- According to recent data, more than seven of ten Ontario nurses are unable to provide adequate patient care, and over half of them say they are considering permanently leaving the profession.
- Dianne Martin, CEO of WeRPN, anticipated that the results will surprise many. Alarmingly, this has started to happen frequently.
According to recent research, over seven out of ten nurses in Ontario cannot deliver sufficient patient care, and nearly half say they are thinking about permanently leaving the field.
A recent poll raises the alarm by the WeRPN (Registered Practical Nurses Association of Ontario), which found that “staffing shortages and the standardization of dangerous workloads” seriously compromise patient care.
According to the survey, 68% of nurses claim they don’t have enough time or resources to provide patients with the care they need.
Sixty-six percent of respondents claimed they had to accept more patients with higher nurse-to-patient ratios.
More than 760 RPNs from around the province participated in the survey, which was held in May 2022 and was titled “The State of Nursing in Ontario: A 2022 Review.” The objective of the follow-up study, which began in December 2020, was to gauge the state of the provincial health care system from the nurses’ viewpoints.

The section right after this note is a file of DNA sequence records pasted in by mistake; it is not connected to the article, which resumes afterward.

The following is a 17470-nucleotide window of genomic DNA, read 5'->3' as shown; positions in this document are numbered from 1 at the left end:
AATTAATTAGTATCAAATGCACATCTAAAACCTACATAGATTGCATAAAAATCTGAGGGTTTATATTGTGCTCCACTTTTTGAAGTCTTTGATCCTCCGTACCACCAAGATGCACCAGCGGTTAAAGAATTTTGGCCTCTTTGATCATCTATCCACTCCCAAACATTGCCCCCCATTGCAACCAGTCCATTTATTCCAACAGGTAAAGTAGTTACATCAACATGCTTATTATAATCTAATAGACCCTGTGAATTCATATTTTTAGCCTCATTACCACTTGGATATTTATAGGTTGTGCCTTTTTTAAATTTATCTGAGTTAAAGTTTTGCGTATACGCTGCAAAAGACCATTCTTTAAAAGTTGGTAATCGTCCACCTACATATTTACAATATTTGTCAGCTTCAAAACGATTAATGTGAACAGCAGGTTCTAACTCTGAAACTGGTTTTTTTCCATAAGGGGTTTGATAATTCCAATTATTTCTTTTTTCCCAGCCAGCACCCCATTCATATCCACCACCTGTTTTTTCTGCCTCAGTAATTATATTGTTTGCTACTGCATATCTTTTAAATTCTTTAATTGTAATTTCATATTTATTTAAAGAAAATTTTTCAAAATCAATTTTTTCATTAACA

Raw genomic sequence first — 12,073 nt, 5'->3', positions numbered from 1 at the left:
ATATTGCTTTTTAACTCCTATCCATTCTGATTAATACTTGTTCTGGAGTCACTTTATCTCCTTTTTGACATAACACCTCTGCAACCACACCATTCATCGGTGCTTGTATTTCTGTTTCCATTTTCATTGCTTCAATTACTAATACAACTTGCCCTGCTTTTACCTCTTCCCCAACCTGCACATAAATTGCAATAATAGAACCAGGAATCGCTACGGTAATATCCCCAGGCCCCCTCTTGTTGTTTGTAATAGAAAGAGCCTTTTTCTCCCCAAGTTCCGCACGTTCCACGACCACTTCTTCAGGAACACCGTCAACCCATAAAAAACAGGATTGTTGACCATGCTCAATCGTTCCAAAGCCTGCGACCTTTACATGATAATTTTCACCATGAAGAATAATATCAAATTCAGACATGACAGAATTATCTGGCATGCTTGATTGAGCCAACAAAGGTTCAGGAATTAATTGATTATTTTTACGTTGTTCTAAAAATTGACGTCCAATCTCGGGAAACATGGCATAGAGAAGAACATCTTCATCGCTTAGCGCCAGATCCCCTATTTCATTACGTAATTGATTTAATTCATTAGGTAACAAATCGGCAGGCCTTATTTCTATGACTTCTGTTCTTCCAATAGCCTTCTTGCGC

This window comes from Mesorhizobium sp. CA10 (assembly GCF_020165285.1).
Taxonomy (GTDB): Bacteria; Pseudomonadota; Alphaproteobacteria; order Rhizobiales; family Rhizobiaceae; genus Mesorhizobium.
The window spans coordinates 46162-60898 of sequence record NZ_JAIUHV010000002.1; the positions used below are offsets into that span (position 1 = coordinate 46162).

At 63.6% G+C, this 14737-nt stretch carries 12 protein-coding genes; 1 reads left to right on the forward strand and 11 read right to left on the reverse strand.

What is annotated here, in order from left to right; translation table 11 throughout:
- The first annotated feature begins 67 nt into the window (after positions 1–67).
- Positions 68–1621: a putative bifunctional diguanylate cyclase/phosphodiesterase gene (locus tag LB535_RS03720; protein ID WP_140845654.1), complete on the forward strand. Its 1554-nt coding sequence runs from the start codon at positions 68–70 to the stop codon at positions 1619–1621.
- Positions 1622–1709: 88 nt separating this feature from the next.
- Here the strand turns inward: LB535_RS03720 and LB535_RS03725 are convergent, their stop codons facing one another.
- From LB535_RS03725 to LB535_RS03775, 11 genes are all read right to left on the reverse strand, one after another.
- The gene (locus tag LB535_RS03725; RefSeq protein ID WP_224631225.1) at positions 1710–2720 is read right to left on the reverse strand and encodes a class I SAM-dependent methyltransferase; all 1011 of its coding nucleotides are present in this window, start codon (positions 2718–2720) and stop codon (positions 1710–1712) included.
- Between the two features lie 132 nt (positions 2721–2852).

In addition, 86% of the nurses polled indicated they had been asked to work extra hours or additional shifts to make up for staffing shortages.
The survey also discovered increased moral discomfort at work, and that mental health has been affected.
79% of nurses reported having moral anguish at work because they believe their tasks and what is morally right to accomplish vary. This is an increase from the 68% found in the 2020 study.
Four out of five nurses claimed they had “reached their breaking point” at work. According to the study, 94% of nurses report “increasing stressors from their regular work.”
Nurses indicated a high mental health toll, which was unchanged from the 2020 poll. 86 percent of nurses reported that their work negatively affects their mental health, and 67 percent indicated they do not believe they have enough mental support.
According to the survey, only 36% of respondents stated they had “never felt prouder to be a nurse,” a sharp decline in pride in the profession. The percentage in the 2020 study was 67%.
Additionally, 47% of nurses, or nearly one in two, are now thinking about leaving their jobs. From 34% indicated in the 2020 survey, this has increased sharply.
“Wage discontent is the main cause of this. According to the report, the vast majority of nurses (91%) think they are not appropriately compensated for their position as an RPN.
Additionally, one in three RPNs who work in long-term care claimed they would quit their jobs.
WeRPN CEO Dianne Martin predicted that the findings would shock the public. Alarmingly, this is starting to become the norm.
Source: Global News
Get Canada and Ontario’s top News, Market news, and other worldwide news only on Ontario Independent